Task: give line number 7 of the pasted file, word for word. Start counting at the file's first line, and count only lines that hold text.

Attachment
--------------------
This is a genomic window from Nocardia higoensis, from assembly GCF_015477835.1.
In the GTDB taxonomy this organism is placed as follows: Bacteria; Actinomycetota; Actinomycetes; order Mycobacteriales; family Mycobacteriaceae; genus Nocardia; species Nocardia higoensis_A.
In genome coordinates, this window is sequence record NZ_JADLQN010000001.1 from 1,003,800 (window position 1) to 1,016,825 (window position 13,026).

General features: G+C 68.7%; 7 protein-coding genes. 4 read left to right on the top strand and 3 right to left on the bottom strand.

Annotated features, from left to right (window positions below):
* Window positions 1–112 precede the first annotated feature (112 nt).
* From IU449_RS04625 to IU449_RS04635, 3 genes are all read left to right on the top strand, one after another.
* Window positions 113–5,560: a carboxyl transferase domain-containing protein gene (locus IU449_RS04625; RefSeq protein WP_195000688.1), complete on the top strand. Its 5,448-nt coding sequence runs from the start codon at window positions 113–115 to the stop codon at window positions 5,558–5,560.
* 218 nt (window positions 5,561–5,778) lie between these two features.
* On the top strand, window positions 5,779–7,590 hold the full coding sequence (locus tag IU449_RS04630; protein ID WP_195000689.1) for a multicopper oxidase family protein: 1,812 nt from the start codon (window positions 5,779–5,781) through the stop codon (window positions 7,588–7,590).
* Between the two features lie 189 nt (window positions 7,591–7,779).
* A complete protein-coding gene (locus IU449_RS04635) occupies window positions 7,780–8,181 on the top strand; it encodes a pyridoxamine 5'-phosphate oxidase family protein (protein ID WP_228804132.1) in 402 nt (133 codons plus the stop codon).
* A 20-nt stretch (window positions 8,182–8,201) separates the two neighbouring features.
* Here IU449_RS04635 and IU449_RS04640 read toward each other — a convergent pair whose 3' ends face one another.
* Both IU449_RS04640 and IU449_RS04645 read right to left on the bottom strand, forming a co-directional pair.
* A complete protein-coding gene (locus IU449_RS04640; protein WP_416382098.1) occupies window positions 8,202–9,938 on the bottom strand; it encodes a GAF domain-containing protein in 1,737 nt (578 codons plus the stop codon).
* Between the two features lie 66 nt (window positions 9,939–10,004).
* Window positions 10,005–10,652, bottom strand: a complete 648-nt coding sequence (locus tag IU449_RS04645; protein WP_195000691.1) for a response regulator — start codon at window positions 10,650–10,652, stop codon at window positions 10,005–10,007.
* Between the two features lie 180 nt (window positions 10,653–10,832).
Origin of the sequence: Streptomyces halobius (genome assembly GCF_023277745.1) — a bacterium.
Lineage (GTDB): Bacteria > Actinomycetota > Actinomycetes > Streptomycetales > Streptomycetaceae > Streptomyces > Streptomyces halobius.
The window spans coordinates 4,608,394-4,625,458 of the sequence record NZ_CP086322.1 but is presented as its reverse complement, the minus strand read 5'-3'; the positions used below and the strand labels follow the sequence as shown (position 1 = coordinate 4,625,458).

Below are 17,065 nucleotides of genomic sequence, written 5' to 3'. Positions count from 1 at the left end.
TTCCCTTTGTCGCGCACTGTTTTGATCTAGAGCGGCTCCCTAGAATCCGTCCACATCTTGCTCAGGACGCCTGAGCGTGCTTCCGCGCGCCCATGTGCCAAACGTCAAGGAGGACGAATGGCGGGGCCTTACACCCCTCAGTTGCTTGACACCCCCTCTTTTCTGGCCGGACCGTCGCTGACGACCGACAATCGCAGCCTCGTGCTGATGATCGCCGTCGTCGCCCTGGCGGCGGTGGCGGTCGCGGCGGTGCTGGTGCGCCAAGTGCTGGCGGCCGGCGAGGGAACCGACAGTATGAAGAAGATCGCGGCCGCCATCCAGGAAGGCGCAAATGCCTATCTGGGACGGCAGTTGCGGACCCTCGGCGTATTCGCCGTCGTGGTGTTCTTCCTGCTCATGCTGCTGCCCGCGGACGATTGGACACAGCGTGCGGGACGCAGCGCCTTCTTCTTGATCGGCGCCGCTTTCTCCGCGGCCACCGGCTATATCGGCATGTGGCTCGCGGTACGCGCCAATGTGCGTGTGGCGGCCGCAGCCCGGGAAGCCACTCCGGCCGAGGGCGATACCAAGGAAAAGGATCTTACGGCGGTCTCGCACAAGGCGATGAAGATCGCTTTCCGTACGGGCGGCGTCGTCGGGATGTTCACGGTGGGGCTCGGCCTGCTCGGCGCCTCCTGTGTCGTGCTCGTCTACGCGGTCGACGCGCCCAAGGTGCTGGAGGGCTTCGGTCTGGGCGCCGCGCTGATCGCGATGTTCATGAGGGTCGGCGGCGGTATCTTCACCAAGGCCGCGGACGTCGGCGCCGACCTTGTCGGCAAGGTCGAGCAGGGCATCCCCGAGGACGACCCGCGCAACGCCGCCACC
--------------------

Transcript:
* From IU449_RS04625 to IU449_RS04635, 3 genes are all read left to right on the top strand, one after another.